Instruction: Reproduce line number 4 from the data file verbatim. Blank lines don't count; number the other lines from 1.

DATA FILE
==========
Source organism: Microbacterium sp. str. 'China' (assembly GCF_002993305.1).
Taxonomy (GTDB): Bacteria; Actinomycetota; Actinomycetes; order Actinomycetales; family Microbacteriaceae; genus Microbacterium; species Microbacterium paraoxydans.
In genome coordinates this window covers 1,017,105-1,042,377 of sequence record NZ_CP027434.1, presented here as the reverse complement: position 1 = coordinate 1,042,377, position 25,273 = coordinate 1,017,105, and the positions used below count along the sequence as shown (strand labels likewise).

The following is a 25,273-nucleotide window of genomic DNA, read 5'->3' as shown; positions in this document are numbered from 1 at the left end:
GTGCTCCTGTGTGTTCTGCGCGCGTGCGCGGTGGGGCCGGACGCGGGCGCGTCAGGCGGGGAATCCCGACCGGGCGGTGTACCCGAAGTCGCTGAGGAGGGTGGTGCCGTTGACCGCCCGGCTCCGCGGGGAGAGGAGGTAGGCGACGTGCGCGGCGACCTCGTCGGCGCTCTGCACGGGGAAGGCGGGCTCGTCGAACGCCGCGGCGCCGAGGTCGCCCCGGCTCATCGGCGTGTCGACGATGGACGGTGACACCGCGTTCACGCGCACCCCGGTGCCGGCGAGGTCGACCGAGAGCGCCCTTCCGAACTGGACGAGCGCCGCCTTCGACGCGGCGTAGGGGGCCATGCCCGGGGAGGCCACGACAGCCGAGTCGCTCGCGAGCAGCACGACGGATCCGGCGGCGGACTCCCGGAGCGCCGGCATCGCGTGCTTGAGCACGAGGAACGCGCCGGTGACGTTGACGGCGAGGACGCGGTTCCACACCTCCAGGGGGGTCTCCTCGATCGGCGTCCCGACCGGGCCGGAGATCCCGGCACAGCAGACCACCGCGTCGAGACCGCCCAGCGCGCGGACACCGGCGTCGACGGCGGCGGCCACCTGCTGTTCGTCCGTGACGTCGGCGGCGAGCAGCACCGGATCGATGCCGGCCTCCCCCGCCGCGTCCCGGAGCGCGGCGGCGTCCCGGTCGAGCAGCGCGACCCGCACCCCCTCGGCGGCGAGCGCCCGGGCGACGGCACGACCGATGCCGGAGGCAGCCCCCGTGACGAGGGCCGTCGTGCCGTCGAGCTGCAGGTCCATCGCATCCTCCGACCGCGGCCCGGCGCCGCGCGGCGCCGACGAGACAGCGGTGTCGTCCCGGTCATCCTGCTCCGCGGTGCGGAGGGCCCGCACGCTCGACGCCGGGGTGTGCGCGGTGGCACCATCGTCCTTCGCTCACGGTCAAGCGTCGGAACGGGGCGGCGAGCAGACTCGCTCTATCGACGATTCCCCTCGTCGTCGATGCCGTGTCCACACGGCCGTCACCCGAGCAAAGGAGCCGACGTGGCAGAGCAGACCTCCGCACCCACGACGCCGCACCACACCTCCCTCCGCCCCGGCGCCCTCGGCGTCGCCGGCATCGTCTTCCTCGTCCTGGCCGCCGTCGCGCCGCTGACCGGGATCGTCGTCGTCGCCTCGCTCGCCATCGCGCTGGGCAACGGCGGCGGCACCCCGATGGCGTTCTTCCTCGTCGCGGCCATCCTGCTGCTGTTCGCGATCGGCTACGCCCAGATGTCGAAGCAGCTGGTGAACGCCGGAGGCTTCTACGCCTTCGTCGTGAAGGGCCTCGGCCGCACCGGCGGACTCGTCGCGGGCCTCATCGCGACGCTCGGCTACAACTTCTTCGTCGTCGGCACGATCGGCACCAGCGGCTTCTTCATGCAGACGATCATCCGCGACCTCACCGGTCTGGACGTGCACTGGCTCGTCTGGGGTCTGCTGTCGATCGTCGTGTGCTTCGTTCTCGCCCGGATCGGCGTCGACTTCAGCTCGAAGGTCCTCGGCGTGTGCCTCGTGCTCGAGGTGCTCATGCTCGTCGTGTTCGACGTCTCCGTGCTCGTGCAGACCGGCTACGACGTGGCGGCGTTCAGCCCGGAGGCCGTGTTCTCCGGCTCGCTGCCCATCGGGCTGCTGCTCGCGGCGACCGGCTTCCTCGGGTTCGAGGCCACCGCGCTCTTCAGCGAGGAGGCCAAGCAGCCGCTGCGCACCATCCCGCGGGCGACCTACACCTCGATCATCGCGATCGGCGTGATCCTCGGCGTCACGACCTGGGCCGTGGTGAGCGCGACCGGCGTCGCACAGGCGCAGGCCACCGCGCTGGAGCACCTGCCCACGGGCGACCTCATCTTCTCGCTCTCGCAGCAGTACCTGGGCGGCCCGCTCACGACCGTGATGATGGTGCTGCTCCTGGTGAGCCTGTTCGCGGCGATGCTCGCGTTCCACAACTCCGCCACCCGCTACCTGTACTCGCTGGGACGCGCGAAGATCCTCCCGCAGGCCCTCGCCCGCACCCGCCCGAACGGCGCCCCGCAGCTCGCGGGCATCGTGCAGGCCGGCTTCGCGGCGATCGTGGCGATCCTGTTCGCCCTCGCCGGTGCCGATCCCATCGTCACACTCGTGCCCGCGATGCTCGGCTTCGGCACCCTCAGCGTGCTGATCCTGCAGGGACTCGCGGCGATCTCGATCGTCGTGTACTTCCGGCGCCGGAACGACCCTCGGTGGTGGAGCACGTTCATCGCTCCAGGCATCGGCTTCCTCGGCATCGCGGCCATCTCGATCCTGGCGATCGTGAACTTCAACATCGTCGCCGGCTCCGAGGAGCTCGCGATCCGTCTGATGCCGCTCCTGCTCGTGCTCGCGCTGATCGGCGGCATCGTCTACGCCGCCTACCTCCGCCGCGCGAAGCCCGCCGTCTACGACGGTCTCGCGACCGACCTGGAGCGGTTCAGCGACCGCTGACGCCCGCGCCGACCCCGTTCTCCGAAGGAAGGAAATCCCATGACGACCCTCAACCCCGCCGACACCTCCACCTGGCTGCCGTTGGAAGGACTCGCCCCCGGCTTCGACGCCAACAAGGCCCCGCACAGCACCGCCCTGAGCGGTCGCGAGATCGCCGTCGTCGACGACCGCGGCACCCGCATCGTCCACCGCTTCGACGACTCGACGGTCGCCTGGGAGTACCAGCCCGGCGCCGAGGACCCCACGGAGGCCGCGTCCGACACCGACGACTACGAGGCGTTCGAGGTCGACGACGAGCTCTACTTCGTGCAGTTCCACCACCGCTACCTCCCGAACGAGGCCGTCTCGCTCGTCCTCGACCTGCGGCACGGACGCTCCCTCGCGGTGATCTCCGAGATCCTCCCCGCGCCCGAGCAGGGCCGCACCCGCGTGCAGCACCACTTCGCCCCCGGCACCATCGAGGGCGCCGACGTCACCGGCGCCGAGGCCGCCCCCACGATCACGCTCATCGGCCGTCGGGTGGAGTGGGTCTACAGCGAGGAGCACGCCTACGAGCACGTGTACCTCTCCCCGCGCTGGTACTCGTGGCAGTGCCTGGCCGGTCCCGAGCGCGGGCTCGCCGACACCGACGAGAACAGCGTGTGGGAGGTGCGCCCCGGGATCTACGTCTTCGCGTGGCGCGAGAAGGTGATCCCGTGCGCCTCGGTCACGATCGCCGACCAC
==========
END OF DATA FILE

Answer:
The following is a 25,273-nucleotide window of genomic DNA, read 5'->3' as shown; positions in this document are numbered from 1 at the left end: